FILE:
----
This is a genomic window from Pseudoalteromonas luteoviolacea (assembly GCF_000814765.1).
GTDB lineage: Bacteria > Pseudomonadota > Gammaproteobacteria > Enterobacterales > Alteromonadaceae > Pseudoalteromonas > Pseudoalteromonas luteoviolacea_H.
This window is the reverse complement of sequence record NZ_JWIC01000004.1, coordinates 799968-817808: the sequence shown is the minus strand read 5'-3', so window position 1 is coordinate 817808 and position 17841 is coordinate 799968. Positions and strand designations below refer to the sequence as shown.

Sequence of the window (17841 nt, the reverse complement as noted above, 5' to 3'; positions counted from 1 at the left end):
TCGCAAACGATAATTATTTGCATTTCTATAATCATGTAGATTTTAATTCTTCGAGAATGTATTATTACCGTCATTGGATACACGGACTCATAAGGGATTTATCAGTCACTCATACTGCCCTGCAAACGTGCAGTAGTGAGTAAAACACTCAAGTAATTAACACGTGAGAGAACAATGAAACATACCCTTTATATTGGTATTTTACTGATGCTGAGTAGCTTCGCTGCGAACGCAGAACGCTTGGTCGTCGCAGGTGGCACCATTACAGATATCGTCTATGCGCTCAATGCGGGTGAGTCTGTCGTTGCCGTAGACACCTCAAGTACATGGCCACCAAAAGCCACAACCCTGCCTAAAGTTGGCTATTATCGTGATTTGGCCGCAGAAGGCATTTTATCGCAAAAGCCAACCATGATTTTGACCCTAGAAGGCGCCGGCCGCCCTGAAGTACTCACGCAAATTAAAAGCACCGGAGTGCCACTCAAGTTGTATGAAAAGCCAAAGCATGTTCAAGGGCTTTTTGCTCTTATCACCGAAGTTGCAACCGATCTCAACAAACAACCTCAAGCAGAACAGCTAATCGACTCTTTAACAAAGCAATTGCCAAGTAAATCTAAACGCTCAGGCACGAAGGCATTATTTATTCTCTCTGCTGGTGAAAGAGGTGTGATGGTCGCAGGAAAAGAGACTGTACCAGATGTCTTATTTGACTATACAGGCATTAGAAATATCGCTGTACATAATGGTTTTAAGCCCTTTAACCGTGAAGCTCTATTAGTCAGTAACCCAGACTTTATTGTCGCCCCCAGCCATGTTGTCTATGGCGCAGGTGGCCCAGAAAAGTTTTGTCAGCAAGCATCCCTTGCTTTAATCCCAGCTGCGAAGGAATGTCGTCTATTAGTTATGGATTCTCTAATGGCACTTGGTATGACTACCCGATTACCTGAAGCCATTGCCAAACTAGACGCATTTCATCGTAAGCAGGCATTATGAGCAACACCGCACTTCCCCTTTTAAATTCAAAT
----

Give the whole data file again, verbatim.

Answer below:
This is a genomic window from Pseudoalteromonas luteoviolacea (assembly GCF_000814765.1).
GTDB lineage: Bacteria > Pseudomonadota > Gammaproteobacteria > Enterobacterales > Alteromonadaceae > Pseudoalteromonas > Pseudoalteromonas luteoviolacea_H.
This window is the reverse complement of sequence record NZ_JWIC01000004.1, coordinates 799968-817808: the sequence shown is the minus strand read 5'-3', so window position 1 is coordinate 817808 and position 17841 is coordinate 799968. Positions and strand designations below refer to the sequence as shown.

Sequence of the window (17841 nt, the reverse complement as noted above, 5' to 3'; positions counted from 1 at the left end):
TCGCAAACGATAATTATTTGCATTTCTATAATCATGTAGATTTTAATTCTTCGAGAATGTATTATTACCGTCATTGGATACACGGACTCATAAGGGATTTATCAGTCACTCATACTGCCCTGCAAACGTGCAGTAGTGAGTAAAACACTCAAGTAATTAACACGTGAGAGAACAATGAAACATACCCTTTATATTGGTATTTTACTGATGCTGAGTAGCTTCGCTGCGAACGCAGAACGCTTGGTCGTCGCAGGTGGCACCATTACAGATATCGTCTATGCGCTCAATGCGGGTGAGTCTGTCGTTGCCGTAGACACCTCAAGTACATGGCCACCAAAAGCCACAACCCTGCCTAAAGTTGGCTATTATCGTGATTTGGCCGCAGAAGGCATTTTATCGCAAAAGCCAACCATGATTTTGACCCTAGAAGGCGCCGGCCGCCCTGAAGTACTCACGCAAATTAAAAGCACCGGAGTGCCACTCAAGTTGTATGAAAAGCCAAAGCATGTTCAAGGGCTTTTTGCTCTTATCACCGAAGTTGCAACCGATCTCAACAAACAACCTCAAGCAGAACAGCTAATCGACTCTTTAACAAAGCAATTGCCAAGTAAATCTAAACGCTCAGGCACGAAGGCATTATTTATTCTCTCTGCTGGTGAAAGAGGTGTGATGGTCGCAGGAAAAGAGACTGTACCAGATGTCTTATTTGACTATACAGGCATTAGAAATATCGCTGTACATAATGGTTTTAAGCCCTTTAACCGTGAAGCTCTATTAGTCAGTAACCCAGACTTTATTGTCGCCCCCAGCCATGTTGTCTATGGCGCAGGTGGCCCAGAAAAGTTTTGTCAGCAAGCATCCCTTGCTTTAATCCCAGCTGCGAAGGAATGTCGTCTATTAGTTATGGATTCTCTAATGGCACTTGGTATGACTACCCGATTACCTGAAGCCATTGCCAAACTAGACGCATTTCATCGTAAGCAGGCATTATGAGCAACACCGCACTTCCCCTTTTAAATTCAAAT